|Basic Audio is a free introductory textbook to the basics of audio physics and electronics. See the editorial for more information....|
|Home Feedback Fundamentals The Loop Gain - Nyquist Diagram|
|See also: Gain Control|
|Search the VIAS Library | Index|
The Loop Gain - Nyquist Diagram
Author: N.H. Crowhurst
We are fortunate that this time difference between the voltage fluctuation at different points in an amplifier at various frequencies can be designated as a phase angle. This means that we can draw a "picture" of the voltage with what is called a vector. It is a line drawn at an angle to correspond with the phase angle from a starting point representing zero.
The loop gain A(3 is the important thing to consider. We can draw a series of lines from a starting point called O (for Origin). Each line represents both the magnitude and the phase angle of Ap for a different frequency. Joining the outer ends of these lines produces a curve that represents all possible positions for the tip of the A(S vector and shows how Ap varies in phase and magnitude due to frequency changes. This curve is called a Nyquist diagram.
In the case of negative feedback, the feedback factor is (1 4- Ap). First we draw a line in one direction from O, representing Afi. Assuming that there is no phase shift, we can mark off 1 in the opposite direction from O and the total length of the line is then the feedback factor (1 + Ap). In the case of positive feedback, both A(3 and the distance will be measured in the same direction from O and the disance between the end of the line representing Ap and 1 will represent the feedback factor (1 - Af5).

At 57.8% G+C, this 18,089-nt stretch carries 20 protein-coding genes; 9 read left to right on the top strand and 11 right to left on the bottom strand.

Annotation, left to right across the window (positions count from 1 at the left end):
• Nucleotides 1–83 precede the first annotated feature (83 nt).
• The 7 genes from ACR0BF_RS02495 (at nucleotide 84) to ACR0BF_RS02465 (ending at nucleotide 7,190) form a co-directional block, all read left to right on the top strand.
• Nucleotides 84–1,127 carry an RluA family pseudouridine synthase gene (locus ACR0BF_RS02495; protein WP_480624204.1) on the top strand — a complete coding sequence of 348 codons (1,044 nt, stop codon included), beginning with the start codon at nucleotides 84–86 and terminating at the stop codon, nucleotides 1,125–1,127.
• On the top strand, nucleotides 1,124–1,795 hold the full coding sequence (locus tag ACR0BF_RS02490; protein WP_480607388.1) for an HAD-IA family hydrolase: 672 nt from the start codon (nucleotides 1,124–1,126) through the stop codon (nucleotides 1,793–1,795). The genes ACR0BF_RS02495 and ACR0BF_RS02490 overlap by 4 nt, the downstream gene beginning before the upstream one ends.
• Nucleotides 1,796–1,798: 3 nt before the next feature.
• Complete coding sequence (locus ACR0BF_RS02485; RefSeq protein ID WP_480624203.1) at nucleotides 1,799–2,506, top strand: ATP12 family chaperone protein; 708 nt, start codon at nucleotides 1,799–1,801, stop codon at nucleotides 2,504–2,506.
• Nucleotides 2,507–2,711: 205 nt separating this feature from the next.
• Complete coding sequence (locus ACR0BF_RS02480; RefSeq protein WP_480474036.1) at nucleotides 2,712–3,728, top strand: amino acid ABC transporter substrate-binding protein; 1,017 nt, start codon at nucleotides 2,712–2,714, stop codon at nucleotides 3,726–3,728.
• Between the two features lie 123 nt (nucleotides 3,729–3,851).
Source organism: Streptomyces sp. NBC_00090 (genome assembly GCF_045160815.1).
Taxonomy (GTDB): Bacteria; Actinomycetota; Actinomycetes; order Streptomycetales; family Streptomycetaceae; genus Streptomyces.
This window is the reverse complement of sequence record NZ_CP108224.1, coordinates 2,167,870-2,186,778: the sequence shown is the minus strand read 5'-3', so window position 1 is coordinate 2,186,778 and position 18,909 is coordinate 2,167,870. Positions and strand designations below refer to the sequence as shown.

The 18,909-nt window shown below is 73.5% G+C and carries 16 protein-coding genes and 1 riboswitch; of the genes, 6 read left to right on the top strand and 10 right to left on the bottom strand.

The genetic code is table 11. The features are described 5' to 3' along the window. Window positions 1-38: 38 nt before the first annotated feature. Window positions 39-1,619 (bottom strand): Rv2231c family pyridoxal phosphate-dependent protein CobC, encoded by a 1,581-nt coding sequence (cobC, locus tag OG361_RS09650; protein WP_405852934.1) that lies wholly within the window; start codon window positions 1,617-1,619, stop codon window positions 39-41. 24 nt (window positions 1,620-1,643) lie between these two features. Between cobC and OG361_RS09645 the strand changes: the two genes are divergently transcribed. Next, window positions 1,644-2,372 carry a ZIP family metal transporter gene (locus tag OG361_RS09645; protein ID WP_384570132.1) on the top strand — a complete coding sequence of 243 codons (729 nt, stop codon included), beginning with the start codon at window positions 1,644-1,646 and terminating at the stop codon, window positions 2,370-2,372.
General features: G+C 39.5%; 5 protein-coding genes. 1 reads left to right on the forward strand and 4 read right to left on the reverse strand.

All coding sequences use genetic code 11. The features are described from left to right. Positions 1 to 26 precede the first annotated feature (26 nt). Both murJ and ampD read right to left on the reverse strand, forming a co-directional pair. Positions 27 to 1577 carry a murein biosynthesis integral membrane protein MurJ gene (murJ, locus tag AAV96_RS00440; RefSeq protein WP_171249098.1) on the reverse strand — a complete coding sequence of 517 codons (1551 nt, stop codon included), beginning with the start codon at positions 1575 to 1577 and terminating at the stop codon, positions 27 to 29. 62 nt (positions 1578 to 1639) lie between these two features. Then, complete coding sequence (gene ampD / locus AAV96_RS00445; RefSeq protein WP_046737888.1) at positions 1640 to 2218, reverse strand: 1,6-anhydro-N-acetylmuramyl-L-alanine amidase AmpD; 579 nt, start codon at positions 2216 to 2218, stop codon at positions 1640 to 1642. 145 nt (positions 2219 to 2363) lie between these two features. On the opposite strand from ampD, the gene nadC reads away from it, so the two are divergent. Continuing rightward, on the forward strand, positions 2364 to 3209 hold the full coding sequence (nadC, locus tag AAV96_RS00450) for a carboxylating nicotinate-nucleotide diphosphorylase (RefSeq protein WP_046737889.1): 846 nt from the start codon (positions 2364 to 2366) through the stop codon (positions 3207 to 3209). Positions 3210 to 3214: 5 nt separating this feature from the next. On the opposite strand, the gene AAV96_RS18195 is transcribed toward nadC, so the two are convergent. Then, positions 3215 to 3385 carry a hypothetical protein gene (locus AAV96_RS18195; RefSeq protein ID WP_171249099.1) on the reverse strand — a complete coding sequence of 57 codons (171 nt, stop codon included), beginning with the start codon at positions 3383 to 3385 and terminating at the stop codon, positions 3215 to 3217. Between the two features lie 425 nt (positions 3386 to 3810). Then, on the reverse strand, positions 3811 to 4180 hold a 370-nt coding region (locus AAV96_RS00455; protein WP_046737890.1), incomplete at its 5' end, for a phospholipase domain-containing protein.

Either way, the feedback factor is given by the distance between the A(3 locus and the point measured off 1 unit from O. The convenience of this method is that the distance between any other point on the locus and this position, measured 1 unit from O, also represents both the magnitude and phase angle of the feedback factor.
Thus the feedback factor can be called (1 4- AP); bear in mind that Ap is not just a simple number now, but that it includes a phase angle. When this phase reaches 180°, Ap has become negative instead of positive, and represents fully positive feedback.
A rigorous proof of this would involve mathematics beyond the scope of this book, and an exact explanation would call for a knowledge of complex numbers. Looking at it as a simple geometrical diagram, however, can give us a good picture of what happens without knowing all the mathematics.
Now let's look a little more at the geometry relative to this diagram. The formula for the gain of an amplifier with feedback is Af = A/(l + AfJ).